Watermelon Rind Pickles

Reviews (18)
Have Made It

Created by Chef Dave Woolley, we love these watermelon rind pickles that leave the slightest bit of red flesh for a beautiful color and taste experience!

Watch the recipe video below.

  • Yields

    About 2 cups



  1. In large pot, bring water and salt to boil over medium high heat. Add rind pieces and boil until tender, about 5 minutes. Strain, reserving liquid, and transfer rinds to a large glass or plastic bowl.
  2. In saucepan, combine reserved liquid with remaining ingredients. Bring to a boil over medium high heat, stirring until sugar dissolves. Simmer for 15 minutes, until slightly reduced. Pour over watermelon rinds in bowl. Place plate over top to keep rinds submerged in liquid. Cover and refrigerate for one day. Transfer to a glass jar and keep sealed in the refrigerator for up to 2 weeks.
  3. Serving suggestion: enjoy with your favorite deli meats and cheeses, perhaps with other pickled veggies for a tasting party.

Recipe Video

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Do these need to be placed in major jars with he hot liquid to create the seal? Or is there no need for this?

Watermelon Board

If you are traditionally canning your pickles to preserve for later, mason jars and a hot seal are employed. This recipe we suggest just keeping in any sealed container in your refrigerator for up to two weeks to guarantee freshness, taste and texture. We have not tested our recipe for longer term preserving, but if you do try, please let us know your results!


These were quite good, even though I substituted ground spices for the whole (basically a pinch of each). I ate the whole jar in two days.

Barbara A. Brown

Looks like a great recipe … can’t wait to try it. Thanks


Does the boiling water need to be added to the “remaining ingredients” reducing in a saucepan? The recipe doesn’t make this clear but it seems like the 4 cups of water is needed for the pickling.

Watermelon Board

Thank you for catching that. We’ve updated the recipe to reflect that yes, the strained water does need to be included with the remaining ingredients.

Lorraine Kimball

Why the metal bowl when you are going to add a hot vinegar solution to it? Seems like a recipe for metallic tasting pickles.

Watermelon Board

We have updated the recipe to suggest a non-reactive bowl. Some metal bowls are fine, but if you want to play it safe, please use a glass or plastic bowl.


Back to the canning question. Is there a reason to soak overnight or can I just pour the hot mixture right over the softened rinds so the lid can seal?

Watermelon Board

We found this great answer from Our Everyday Life: You help ensure the crispness and flavor of your finished pickles by soaking them before pickling to improve their texture and taste. Whether you soak them in ice water, salted water or a lime-water solution, an overnight soak is an important step in many recipes to create quality pickles that you will love.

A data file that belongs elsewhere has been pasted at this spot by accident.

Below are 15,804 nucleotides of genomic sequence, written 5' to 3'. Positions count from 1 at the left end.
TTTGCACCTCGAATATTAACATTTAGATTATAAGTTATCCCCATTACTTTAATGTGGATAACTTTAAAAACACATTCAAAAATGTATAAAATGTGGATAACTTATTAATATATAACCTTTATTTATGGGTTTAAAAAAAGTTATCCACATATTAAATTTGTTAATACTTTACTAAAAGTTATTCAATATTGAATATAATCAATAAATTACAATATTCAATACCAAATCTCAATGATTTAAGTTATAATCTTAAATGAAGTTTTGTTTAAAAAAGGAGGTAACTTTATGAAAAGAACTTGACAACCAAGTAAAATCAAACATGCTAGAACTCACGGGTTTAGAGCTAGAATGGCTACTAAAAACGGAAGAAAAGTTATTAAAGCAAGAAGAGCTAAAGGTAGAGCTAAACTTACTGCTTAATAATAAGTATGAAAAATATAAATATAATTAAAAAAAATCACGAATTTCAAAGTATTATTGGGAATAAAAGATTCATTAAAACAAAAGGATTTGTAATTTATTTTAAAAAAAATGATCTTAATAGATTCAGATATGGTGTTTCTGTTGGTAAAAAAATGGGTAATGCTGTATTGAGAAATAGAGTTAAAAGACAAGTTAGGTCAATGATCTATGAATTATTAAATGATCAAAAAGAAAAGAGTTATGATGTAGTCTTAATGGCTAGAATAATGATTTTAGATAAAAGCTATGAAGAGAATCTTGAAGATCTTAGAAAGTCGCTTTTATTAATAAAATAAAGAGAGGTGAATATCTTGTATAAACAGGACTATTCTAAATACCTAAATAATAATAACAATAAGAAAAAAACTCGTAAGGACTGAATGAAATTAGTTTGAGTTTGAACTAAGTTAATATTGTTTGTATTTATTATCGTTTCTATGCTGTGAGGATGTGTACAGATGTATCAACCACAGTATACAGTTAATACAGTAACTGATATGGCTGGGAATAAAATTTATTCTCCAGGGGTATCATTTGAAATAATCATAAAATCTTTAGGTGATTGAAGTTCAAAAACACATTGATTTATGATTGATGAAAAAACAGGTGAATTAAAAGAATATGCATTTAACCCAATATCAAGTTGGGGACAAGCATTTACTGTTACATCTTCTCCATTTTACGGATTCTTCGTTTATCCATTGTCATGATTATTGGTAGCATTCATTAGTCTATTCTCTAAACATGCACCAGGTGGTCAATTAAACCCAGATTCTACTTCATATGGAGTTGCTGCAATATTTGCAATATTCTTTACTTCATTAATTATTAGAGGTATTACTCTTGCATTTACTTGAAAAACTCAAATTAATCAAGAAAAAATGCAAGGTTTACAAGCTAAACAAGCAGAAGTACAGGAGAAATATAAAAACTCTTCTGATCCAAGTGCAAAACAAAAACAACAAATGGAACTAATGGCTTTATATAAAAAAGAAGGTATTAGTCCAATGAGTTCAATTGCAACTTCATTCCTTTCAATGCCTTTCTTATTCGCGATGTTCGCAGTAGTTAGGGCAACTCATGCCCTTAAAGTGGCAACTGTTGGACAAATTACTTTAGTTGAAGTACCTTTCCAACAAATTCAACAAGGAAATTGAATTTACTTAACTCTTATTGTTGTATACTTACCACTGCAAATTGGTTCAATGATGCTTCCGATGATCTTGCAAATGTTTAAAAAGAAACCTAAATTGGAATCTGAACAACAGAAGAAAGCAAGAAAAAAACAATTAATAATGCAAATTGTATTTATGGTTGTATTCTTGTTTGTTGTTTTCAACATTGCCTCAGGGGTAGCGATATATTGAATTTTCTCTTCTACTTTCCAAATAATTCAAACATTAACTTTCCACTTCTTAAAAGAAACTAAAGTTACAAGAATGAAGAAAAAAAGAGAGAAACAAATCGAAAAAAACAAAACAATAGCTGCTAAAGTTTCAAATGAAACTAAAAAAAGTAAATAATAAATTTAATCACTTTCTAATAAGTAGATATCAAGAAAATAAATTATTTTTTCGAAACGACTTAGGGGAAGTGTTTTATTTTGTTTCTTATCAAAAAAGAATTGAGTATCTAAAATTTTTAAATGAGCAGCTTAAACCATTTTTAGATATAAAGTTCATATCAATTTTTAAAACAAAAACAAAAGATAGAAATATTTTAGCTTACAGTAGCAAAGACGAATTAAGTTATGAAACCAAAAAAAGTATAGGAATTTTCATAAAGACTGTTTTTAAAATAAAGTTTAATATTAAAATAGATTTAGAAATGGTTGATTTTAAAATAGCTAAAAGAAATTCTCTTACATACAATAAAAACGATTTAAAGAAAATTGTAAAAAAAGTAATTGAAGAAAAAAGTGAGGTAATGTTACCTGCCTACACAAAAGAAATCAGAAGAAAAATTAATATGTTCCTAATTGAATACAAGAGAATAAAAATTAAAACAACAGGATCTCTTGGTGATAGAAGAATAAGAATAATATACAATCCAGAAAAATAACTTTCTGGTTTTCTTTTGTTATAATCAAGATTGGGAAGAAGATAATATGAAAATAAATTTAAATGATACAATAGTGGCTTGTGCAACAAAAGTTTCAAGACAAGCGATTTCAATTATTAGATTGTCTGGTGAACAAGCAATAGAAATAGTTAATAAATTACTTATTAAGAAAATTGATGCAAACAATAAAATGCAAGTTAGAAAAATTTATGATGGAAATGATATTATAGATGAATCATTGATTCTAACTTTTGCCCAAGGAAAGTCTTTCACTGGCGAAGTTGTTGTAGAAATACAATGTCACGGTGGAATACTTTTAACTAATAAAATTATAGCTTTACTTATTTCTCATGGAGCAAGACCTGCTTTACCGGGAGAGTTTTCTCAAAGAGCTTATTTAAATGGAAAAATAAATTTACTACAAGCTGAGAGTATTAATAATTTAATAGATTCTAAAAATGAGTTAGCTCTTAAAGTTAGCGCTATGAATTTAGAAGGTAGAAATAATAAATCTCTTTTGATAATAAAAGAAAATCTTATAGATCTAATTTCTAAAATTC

Hi! I am also developing a recipe for watermelon rind pickles for a state agriculture agency, and I would really like to know if anyone at the Watermelon Board believes it is a food safety issue to skip the soaking step. I find the texture to be just fine without soaking when making a refrigerator pickle such as this one, but maybe if they are stored for a long time they would become limp instead of staying crsip. If someone at your organization knows anything about the science behind the soaking beyond textural concerns, please let me know! I hope a canning recipe on your end is on the way as well!

Watermelon Board

We do not believe it is a food safety issue, to skip the soaking step. It’s simply a quality/texture issue.

Fiona Martin

It seems that you have not peeled the green skin off the watermelon in the video, yet suggest that you do this in the recipe. Which is best?

Watermelon Board

Peeling the skin is a personal preference. However, when we tout that 100% of the watermelon is edible, the skin (or peel) definitely must be cooked. With the skin on, the texture on the outside has more of a “chew” to it, but it is pleasant and unique.

Stacy Kilb

I love this recipe because it has less sugar than many of the others. I have canned these using a water bath, and they seem to hold up fine during long term storage.


Great recipe I used the ground allspice, celery salt and half the sugar regular white vinegar, added some lemons and cinnamon sticks and wow….

Greg McGill

I made these last year and am now about to make another batch. This is one of the very few recipes I have found that use a long portion of rind. I like this presentation much better than the usual 3/4 to 1″ cubes, which remind me more of a pickle relish than an actual pickle.
Use whole spices where possible and let those pickles mature for a few months for what I feel are the best results.

Greg McGill

I just noted someone that was concerned about the unused outer skin so I thought I would offer a recipe from my collection that ONLY uses the outer rind!

Sweet Watermelon Rind Pickle from “The Easy Kitchen -Preserves & Pickles,” page 126. The ISBN number is 978-1-84075-449-1.

This is different in that it uses the outer green rind so you can get yet another product from that melon! This recipe does not give clear instructions for how thick the rind pieces should be but the photo shows very little white beneath the peel. And for some reason this recipe makes 13 ounces. It cannot be canned but does require aging for a month.
I do not wish to violate copyright so I am pointing you to the recipe . If there is interest I can perhaps modify it enough to share without copyright infringement.